Manchester City plot summer move for Ajax teenage star Justin Kluivert

Manchester City could land Justin Kluivert in a cut-price deal. (AFP)
Updated 10 May 2018
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Manchester City plot summer move for Ajax teenage star Justin Kluivert

  • Super agent Mino Raiola is looking to move the Dutch international
  • Kluivert is also admired by Jose Mourinho

LONDON: Manchester City have added Justin Kluivert to a shortlist of potential summer signings as Pep Guardiola seeks to further strengthen an attack that has scored over 100 English Premier League goals this season. The teenage Netherlands international has refused to sign new terms at Ajax Amsterdam, who are resigned to losing him in the coming transfer window. And sources close to the player and at Ajax expect the Premier League champions to lead the race to sign him.
Kluivert turned 19 this week and has scored 10 goals in 30 top-tier appearances for Ajax this season, having broken into the Eredivise side’s first team during a run to last year’s Europa League Final. Fast, two-footed and comfortable playing anywhere in the second line of the attack, his skill set is an obvious fit to the system with which Pep Guardiola had led City to a runaway domestic title success.
As Kluivert is approaching the final year of his first professional contract, the Dutchman also represents a relatively low-cost alternative to other candidates for the position. City attempted to use Abu Dhabi’s prodigious funding to recruit Alexis Sanchez and Kylian Mbappe last summer, and were stymied in a January move for Riyad Mahrez.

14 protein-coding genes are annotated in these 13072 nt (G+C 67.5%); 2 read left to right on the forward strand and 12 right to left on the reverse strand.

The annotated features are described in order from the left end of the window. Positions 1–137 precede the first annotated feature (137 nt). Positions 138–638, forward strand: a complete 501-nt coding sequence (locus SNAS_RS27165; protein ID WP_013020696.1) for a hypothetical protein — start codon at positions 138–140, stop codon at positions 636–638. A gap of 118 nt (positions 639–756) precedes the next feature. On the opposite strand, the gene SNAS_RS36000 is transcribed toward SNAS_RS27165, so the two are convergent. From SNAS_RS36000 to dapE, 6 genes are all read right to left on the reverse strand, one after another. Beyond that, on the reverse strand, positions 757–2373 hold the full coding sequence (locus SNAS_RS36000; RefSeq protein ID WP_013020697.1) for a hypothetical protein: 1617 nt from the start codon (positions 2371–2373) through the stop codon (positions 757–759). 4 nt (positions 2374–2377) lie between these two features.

AS Monaco’s Thomas Lemar and Chelsea’s Eden Hazard rank among the top-end options on the coming window’s market. City also hold a strong interest in Portugal U-21 international Rafael Leao; however Sporting have so far refused to even discuss the possibility of selling a player the Portuguese club considers central to future plans.
Kluivert is represented by Mino Raiola, who has applied the strategy with which he moved a teenage Paul Pogba out of Manchester United in 2012, setting his client’s salary demands at a level Ajax refuse to match. Ajax chief executive Edwin van der Sar held an unsuccessful meeting with Raiola this week.
“We have been talking for 10 months now, and we are a bit done with it all now,” Van der Sar said this week. “He is difficult to keep. His agent pushes him toward the exit, which is a shame. It is not our intention to let players aged 18 or 19 leave the club. That is not the philosophy of Ajax.”
Although Ajax’s bargaining position is constrained by the length of Kluivert’s contract and an expectation that Raiola will attempt to maximize financial return from the player’s next employer, the club will attempt to secure as high a transfer fee as possible. “We think he is better than Raheem Sterling,” a club source told Arab News. “We’ll try to get as much as possible.”
Manchester United are also in the market for a winger comfortable playing off his left foot, with Kluivert included on their own recruitment short list last year. Jose Mourinho made a point of personally complimenting the forward on his debut campaign in the immediate aftermath of United’s Europa League Final defeat of Ajax last May.
Raiola’s relationship with United, however, has deteriorated in recent months. The Dutch-Italian agent has offered marquee player Pogba to domestic and Champions League rivals and unnecessarily complicated January’s Sanchez-Henrikh Mkhitaryan exchange deal. It is unclear whether the Old Trafford club would be prepared to enter into another complex negotiation with him.
Raiola and Guardiola have also been at odds this season, with the agent branding the City manager “a coward, a dog.”
Kluivert’s father, former Netherlands striker Patrick, has publicly stated a preference that his son’s next club be his own former home, Barcelona. While the newly crowned Liga champions are considering a bid for Kluivert, he is just one of a number of candidates on a recruitment list that also includes Real Betis forward Fabian Ruiz.


Dutch cap Europe’s World Cup dominance by ousting Japan

Updated 26 June 2019
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Dutch cap Europe’s World Cup dominance by ousting Japan